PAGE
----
THEATRE
The Testament of Cresseid
The Hub
4 stars ****

ON A STAGE lit only by a wintry backdrop of a bare tree in a snowy landscape, an elderly man with a grey beard sits musing, in an old wooden wheelchair.  He is the narrator of Robert Henryson’s great late-mediaeval Scottish ballad The Testament Of Cresseid; and perhaps the ghost of the poet himself, riven with regrets for lost youth, and with a grief for lost love that contains tinges of guilt and rage, and of rebellion against the cruel ways of patriarchal gods.

Henryson’s Cresseid is openly based on the work of his English predecessor Geoffrey Chaucer; but it looks not so much at the story of the famous love-affair between Cresseid and the Trojan prince Troilus, as at Cresseid’s savage fate after she betrays Troilus with the Greek general Diomede.  Director David Levin’s decision to play some of the speeches of Cresseid, Cupid and Saturn as recorded voice-overs is a mixed blessing, although it powerfully captures the way fictional characters take on a life of their own; the voice of Cresseid is just not womanly enough to carry the weight of the story.   But In Jimmy Yuill’s brave and troubling  central performance as the poet, Levin has found a real gem; and an actor capable of embodying the rebellious, humane and passionate spirit of the European Renaissance in which Henryson played his part, and without which the Enlightenment of the 18th century would never have taken place.

Joyce McMillan
Until 5 September
EIF p. 27

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The Yalta Game

THEATRE
The Yalta Game
King’s Theatre
4 stars ****

WHAT IS the Yalta game?  According to Dmitry Dmitrich Gurov, the 40-year-old hero of Chekhov’s exquisite short story, it is the game of imagining the truth of other people’s lives, while watching them promenade through the squares and cafes of a Black Sea resort well known for its affairs and intrigues.

But in Brian Friel’s near-perfect 50-minute theatrical miniature – first seen in Dublin in 2001, and now in Edinburgh as part of the Dublin Gate Theatre’s magnificent tribute to Friel at 80 – the deeper undercurrents of Chekhov’s poignant and playful tale move to the surface, as Ireland’s finest living playwright mounts a brief but devastatingly powerful exploration of the nature of yearning itself.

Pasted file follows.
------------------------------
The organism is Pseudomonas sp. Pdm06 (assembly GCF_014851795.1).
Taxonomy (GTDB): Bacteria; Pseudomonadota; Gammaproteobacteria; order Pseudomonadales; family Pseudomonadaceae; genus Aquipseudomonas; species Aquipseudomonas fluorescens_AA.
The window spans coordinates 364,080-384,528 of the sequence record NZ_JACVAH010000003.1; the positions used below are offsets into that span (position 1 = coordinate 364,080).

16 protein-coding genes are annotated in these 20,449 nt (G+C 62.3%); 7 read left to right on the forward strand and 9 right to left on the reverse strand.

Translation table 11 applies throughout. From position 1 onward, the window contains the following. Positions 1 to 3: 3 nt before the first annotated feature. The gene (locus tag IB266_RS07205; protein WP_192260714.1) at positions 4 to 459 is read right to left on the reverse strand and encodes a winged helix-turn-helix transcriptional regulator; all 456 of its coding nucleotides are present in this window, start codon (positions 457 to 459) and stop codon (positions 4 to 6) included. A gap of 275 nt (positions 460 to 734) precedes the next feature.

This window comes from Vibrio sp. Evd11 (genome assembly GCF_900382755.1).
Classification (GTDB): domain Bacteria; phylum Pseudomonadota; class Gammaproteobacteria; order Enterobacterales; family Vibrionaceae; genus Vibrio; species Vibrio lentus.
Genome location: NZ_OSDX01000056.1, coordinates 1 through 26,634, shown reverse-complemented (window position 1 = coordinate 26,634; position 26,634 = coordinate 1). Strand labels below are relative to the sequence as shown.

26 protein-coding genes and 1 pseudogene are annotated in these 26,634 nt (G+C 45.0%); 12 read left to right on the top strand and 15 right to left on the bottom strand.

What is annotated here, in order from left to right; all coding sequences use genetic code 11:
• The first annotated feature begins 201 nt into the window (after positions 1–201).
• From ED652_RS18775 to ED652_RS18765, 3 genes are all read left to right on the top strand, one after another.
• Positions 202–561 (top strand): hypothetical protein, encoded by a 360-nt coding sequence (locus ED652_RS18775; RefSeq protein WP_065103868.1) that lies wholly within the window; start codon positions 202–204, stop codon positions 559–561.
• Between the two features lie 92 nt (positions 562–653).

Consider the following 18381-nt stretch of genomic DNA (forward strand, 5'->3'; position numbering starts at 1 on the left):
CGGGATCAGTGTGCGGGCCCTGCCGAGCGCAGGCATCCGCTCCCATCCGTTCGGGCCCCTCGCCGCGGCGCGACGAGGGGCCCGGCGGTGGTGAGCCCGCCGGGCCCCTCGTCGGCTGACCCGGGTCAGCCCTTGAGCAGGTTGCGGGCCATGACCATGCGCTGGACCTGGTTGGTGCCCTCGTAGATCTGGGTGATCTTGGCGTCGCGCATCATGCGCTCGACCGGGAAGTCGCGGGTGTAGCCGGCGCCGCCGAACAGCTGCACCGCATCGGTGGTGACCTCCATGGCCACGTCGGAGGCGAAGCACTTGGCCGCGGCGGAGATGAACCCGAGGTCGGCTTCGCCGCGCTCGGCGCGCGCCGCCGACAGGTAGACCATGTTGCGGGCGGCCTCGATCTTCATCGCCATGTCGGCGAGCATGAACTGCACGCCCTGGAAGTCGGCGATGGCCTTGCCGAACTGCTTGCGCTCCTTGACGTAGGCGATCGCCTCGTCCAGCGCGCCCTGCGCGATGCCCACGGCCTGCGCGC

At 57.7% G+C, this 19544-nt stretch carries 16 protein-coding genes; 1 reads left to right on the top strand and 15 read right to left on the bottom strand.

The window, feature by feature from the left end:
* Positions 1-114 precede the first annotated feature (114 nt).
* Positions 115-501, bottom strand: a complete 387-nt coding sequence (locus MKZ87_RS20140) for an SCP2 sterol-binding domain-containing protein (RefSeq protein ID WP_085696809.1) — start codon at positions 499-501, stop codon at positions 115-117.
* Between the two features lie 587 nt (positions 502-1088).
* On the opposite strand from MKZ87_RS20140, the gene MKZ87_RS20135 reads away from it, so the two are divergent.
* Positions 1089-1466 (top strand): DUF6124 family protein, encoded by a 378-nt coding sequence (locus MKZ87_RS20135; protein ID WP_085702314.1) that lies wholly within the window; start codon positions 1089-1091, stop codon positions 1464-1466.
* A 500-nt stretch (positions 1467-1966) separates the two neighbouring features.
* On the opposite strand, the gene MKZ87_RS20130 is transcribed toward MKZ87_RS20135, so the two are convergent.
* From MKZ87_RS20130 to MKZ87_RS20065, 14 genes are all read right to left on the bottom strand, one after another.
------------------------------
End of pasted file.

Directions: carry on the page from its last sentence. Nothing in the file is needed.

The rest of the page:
In a cafe in Yalta, then, this smooth-talking Dmitry – a married man with many affairs behind him – meets Anna, a young married woman holidaying briefly away from her husband.  She is, almost literally, the woman of his dreams; the two have a brief affair, and separate, but both continue to live more in the world of memory and imagination created by that brief encounter, than in the humdrum stuff of everyday reality.

So do they ever meet again?  Did they ever really meet at all? Will they ever be together, in the clear light of day?  By the end of the play, Friel leaves us knowing that we will never know.  What’s clear, though, is that Patrick Mason’s scrupulously simple production, set on beautifully-lit stage furnished only with a cluster of plain wooden chairs, gives this story a huge, unforgettable theatrical weight and presence.  Risteard Cooper is a superbly theatrical Gurov, absolutely in tune with the romantic-comedy lightness of touch with which Chekhov and Friel first draw us into their tale of love’s dreams and deceptions.  And Rebecca O’Mara matches him as a perfect love-object of an Anna; strong, fragile, capricious, beautiful, and finally – like love itself – almost too sweet to be true.

Joyce McMillan
Until 5 September
EIF p. 25

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Choose Life: Why Population Doom-Mongers Remind Me Of Those Who Want To Shrink The Festival Fringe – Column 29.8.09

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JOYCE MCMILLAN for The Scotsman 29.8.09